gms | German Medical Science

21. Jahrestagung der Retinologischen Gesellschaft gemeinsam mit dem
8. Symposium der International Society of Ocular Trauma

Deutsche Gesellschaft für Retinologie
International Society of Ocular Trauma

19.06. - 22.06.2008, Würzburg

Posterior capsule status and management in pediatric traumatic cataract surgery

Meeting Abstract

  • Nadezhda Bobrova - Odessa/Ukraine
  • B.H. Cherif Amor - Odessa/Ukraine
  • A.N. Demboveskaya - Odessa/Ukraine
  • V.I. Shevchik - Odessa/Ukraine

Retinologische Gesellschaft. International Society of Ocular Trauma. 21. Jahrestagung der Retinologischen Gesellschaft gemeinsam mit dem 8. Symposium der International Society of Ocular Trauma. Würzburg, 19.-22.06.2008. Düsseldorf: German Medical Science GMS Publishing House; 2008. DocISOTRG2008P15

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Veröffentlicht: 18. Juni 2008

© 2008 Bobrova et al.
Dieser Artikel ist ein Open Access-Artikel und steht unter den Creative Commons Lizenzbedingungen ( Er darf vervielf&aauml;ltigt, verbreitet und &oauml;ffentlich zug&aauml;nglich gemacht werden, vorausgesetzt dass Autor und Quelle genannt werden.



Purpose: To assess the posterior capsule status and management in preventing posterior capsule opacification (PCO) in pediatric traumatic cataract surgery.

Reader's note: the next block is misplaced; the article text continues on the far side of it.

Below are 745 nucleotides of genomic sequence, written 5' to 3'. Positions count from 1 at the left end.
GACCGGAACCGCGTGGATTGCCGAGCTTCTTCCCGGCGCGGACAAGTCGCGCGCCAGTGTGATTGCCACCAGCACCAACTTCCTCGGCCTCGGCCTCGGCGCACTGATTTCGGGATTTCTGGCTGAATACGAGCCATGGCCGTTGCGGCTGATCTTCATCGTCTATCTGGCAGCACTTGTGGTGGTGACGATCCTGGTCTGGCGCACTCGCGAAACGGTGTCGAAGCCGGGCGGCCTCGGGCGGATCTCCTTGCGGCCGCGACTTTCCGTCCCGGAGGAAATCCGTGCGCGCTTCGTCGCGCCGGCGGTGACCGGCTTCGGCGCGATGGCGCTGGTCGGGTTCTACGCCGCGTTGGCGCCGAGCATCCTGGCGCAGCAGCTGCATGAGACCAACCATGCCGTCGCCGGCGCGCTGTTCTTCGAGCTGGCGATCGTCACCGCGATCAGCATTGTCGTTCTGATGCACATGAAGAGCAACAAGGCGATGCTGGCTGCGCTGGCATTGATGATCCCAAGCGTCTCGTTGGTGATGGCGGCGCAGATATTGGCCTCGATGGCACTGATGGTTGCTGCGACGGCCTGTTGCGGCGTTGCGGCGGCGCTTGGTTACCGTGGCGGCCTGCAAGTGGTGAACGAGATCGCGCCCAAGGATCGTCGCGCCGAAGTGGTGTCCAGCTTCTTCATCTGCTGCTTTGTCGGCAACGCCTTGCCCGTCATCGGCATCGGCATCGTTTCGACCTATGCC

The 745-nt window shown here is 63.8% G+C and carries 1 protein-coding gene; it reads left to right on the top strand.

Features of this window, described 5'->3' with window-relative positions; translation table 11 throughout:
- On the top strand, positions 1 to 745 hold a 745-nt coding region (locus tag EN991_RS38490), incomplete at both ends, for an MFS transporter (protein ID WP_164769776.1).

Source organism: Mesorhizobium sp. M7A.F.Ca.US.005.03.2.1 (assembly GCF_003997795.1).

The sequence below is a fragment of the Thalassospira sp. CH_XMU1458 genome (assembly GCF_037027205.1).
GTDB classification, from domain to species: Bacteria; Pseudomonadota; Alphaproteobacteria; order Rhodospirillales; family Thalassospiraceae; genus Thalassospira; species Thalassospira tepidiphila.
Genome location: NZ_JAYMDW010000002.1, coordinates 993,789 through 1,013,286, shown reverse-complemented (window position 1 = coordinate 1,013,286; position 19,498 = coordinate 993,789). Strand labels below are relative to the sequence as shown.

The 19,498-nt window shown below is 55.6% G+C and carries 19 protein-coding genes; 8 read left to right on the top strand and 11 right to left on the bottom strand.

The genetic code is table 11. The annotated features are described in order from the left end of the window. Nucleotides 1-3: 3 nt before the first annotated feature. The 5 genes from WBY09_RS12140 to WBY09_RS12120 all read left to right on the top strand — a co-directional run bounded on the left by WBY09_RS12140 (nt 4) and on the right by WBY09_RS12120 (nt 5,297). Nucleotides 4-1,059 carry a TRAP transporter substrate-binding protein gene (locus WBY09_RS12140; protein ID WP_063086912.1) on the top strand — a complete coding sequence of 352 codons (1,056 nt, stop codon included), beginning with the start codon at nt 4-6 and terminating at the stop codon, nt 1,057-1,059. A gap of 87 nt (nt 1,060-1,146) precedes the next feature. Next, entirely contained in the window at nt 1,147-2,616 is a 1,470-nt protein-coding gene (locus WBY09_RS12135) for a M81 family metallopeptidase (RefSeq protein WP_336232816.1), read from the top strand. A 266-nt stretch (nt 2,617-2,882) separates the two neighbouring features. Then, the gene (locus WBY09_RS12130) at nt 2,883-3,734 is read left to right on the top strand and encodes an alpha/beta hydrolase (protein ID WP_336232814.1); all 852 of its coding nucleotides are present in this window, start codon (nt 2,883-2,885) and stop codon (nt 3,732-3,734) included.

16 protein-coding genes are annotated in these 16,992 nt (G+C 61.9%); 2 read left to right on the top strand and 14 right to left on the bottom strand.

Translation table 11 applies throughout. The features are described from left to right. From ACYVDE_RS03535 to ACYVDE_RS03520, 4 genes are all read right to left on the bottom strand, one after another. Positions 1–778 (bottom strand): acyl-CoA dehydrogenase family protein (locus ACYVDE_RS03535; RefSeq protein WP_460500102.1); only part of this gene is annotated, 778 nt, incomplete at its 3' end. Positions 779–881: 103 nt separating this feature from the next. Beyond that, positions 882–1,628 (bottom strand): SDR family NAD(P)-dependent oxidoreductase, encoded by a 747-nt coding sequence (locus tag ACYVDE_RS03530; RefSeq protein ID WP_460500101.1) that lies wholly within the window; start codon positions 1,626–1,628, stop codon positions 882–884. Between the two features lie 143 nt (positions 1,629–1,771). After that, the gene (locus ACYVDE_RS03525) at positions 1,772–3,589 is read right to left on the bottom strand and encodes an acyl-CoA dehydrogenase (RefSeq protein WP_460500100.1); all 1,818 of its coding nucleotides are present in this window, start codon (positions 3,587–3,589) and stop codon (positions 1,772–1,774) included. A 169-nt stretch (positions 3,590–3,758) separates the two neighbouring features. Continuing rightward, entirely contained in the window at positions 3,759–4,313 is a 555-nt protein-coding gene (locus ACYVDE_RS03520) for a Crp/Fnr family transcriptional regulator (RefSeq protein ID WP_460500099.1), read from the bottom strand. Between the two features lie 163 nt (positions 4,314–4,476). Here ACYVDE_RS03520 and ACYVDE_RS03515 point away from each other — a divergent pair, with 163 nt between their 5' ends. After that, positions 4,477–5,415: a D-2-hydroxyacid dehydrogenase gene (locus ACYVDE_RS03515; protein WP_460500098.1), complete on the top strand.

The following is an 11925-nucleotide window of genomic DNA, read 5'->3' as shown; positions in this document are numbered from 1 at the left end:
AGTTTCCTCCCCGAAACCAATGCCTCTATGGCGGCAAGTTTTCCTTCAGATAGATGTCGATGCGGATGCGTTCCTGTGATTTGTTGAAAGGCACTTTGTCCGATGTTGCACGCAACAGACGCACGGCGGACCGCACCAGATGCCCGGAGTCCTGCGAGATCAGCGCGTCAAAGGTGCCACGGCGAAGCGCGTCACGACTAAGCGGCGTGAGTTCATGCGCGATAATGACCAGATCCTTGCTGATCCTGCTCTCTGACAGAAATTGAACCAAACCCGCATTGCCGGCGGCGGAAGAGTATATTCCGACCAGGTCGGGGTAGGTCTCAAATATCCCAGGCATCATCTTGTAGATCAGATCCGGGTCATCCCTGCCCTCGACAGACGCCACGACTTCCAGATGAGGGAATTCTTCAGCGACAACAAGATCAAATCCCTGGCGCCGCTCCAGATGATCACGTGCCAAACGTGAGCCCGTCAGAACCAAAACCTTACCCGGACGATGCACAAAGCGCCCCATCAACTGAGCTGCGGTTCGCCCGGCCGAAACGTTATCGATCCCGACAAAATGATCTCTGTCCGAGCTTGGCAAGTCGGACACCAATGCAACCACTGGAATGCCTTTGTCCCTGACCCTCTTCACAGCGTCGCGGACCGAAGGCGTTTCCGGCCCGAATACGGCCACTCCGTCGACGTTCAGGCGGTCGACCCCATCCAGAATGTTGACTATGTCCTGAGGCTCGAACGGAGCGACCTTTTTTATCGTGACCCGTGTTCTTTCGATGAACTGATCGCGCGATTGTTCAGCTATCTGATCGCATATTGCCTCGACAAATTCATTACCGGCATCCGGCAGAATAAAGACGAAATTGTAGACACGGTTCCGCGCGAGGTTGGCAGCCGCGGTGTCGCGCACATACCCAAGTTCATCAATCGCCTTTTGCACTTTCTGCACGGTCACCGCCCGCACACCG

Materials and methods: 159 eyes –159 children (mean age 10,27±3,3 years; range 4 to 17 years) with monocular traumatic cataract have been analyzed. In majority of children – 83,0% (132 eyes) – traumatic cataracts developed after penetrating injuries and in 17,0% (27 eyes) after blunt injuries. Traumatic cataracts operation were performed in 1 week–3 years after trauma. During operation PCO were observed in 41,7% of cases after penetrating injury and 44,4% after contusion. IOLs were implanted in all cases. Posterior capsule opening were made in 38,1% of cases. The technique of posterior capsule opening: IOL implantation, viscoelastic (provisc) injection in the posterior chamber, creation of the hole in the posterior capsule with a needle, scissor and vitrectomy probe, anterior partial vitrectomy. The posterior capsulorhexis was made smaller than the anterior capsulorhexis.

Results: All patients had a stable IOL position in remote terms after operation. The optic axis remained clear. Best corrected visual acuity ranged from 0,2 to 1,0. No complications have developed in follow up period.

Conclusions: The technique of primary PCCC with anterior vitrectomy is a reproducible, controlled trend for intraoperative posterior capsular opacities management. It is a safe technique avoiding vitreous loss and allowing safe intraocular lens implantation, with a low rate of reopacification.